Double = 28/15ths of J in 22.14354~y = the Hale cycle
    28 Jupiter = ~15 Hale cycles as stated in the earlier post:

  3. oldbrew says:

    M Simon – yes it was amusing.

    Sphene pointed out a report on it in our Suggestions thread.

    “The impact of astronomical cycles on climate can be quite large,” explains Meyers, noting as an example the pacing of the Earth’s ice ages, which have been reliably matched to periodic changes in the shape of Earth’s orbit, and the tilt of our planet on its axis. “Astronomical theory permits a very detailed evaluation of past climate events that may provide an analog for future climate.”

    Is WUWT revising its attitude to ‘cyclomania’ we wonder.

  4. Sunsettommy says:

    Planet Mars has influence too?

    A new culprit for climate change is found, but it’s not of this Earth

    “Since the media is all aflutter over proposed changes to the EPA and various climate-based regulations, we may as well visit (or revisit) the debate on climate change. Is it the result of activities of man or simply the normal patterns of changes in the Earth’s complicated biosphere? Some claim that it’s a combination of the two. But now, a team of astrophysicists has released new data which seems to support a decades-old theory which places the blame, shall we say, a bit further away. Since a picture is worth 1000 words, here’s a hint:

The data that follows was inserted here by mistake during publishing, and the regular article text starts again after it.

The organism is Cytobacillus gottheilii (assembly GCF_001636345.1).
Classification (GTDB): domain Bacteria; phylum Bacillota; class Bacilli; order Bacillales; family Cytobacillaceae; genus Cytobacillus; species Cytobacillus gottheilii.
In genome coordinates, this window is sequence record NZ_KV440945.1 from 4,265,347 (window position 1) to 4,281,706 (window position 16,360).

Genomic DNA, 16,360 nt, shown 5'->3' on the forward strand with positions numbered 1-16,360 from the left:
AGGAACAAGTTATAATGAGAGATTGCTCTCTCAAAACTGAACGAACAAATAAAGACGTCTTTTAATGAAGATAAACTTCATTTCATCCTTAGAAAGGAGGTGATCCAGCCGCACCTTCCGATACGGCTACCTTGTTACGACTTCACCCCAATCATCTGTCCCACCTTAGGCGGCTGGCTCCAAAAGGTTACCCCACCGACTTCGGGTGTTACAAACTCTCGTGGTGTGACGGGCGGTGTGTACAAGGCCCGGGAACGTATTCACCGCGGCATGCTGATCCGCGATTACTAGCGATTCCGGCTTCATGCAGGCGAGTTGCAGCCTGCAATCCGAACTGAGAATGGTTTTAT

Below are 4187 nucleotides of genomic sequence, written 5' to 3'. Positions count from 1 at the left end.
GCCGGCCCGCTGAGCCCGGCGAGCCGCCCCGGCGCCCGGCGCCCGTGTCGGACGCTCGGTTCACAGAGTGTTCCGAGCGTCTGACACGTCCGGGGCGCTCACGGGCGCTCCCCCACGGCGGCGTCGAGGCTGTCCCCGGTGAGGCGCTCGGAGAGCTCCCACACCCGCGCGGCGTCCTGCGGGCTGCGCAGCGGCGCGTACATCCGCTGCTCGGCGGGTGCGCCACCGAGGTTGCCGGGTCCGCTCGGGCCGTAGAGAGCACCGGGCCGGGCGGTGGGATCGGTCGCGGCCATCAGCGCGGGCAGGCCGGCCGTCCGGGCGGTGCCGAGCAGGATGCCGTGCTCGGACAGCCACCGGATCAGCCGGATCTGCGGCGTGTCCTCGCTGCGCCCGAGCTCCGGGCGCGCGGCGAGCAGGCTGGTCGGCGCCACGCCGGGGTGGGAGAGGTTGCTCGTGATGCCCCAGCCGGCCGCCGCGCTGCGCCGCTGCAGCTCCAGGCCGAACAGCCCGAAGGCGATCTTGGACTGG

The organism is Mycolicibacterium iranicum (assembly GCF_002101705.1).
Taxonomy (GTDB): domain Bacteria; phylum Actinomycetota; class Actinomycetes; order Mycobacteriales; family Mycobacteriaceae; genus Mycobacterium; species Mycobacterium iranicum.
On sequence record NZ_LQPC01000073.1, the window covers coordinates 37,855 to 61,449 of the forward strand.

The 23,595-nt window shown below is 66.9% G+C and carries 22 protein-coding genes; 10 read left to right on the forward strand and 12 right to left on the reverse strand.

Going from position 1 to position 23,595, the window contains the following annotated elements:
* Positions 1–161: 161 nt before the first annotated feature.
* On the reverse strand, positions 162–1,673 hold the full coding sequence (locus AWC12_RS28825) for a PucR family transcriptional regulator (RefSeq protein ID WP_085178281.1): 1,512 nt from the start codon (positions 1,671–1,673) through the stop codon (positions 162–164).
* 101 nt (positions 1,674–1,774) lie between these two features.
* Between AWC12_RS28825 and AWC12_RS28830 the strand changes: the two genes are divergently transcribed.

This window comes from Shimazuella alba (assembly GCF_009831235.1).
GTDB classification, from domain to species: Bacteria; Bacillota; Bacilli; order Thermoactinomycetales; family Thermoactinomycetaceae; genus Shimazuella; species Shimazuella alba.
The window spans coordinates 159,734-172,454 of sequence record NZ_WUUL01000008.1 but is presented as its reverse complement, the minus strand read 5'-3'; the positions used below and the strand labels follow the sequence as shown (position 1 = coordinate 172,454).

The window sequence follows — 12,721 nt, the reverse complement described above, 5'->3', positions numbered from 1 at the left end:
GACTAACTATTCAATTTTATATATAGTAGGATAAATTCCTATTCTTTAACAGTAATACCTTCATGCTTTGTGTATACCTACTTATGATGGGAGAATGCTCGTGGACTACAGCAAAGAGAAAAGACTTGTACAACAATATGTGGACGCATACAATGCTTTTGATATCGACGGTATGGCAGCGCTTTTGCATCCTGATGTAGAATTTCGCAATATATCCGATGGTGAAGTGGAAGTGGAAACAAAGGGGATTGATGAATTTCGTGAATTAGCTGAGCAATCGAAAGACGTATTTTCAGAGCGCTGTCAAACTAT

That’s right. The actual culprit for the repeated rise and fall of global temperatures might actually be Mars. That sort of thing is rather hard to square with our current debates but it all has to do with the “chaos” inherent in the orbits of the planets and how they interact with each other. The journal Nature broke the story this week and the details are contained in this release from the University of Wisconsin.”

  5. oldbrew says:

    Tommy – I’m a bit sceptical about all this 😦

    For example Mars is much further away from Earth than our nearest neighbour Venus and only has a fraction of its mass (about 1/15th).

    Plus, Venus has a well-known 13:8 orbital resonance with Earth, whereas Mars:Earth has no such low-number ratio.
    – – –
    I should say that not having read the paper I may have missed the point of it.

  6. oldbrew says:

    The long period of 126 J-S or ~2503 years in the diagram equals 41 retrograde revolutions of the J-S conjunction position. Since 41 is a prime number the period is unique.

    According to the model (8,+1/14 * 14 =) 113 Hale cycles would be expected in the period.
    113 is also a prime number.

    The number of J-S axial periods would be 211(J) + 85(S) = 296.
    296/113 = 2.619469 = ~Phi²
    [Fibonacci numbers: 55/21 = 2.6190476]

    You could say it was the beat period between J-S trigons (42 of 3 I-S each) and the number of retrograde revolutions i.e. 41.
    42 – 41 = 1.

    Kepler’s trigon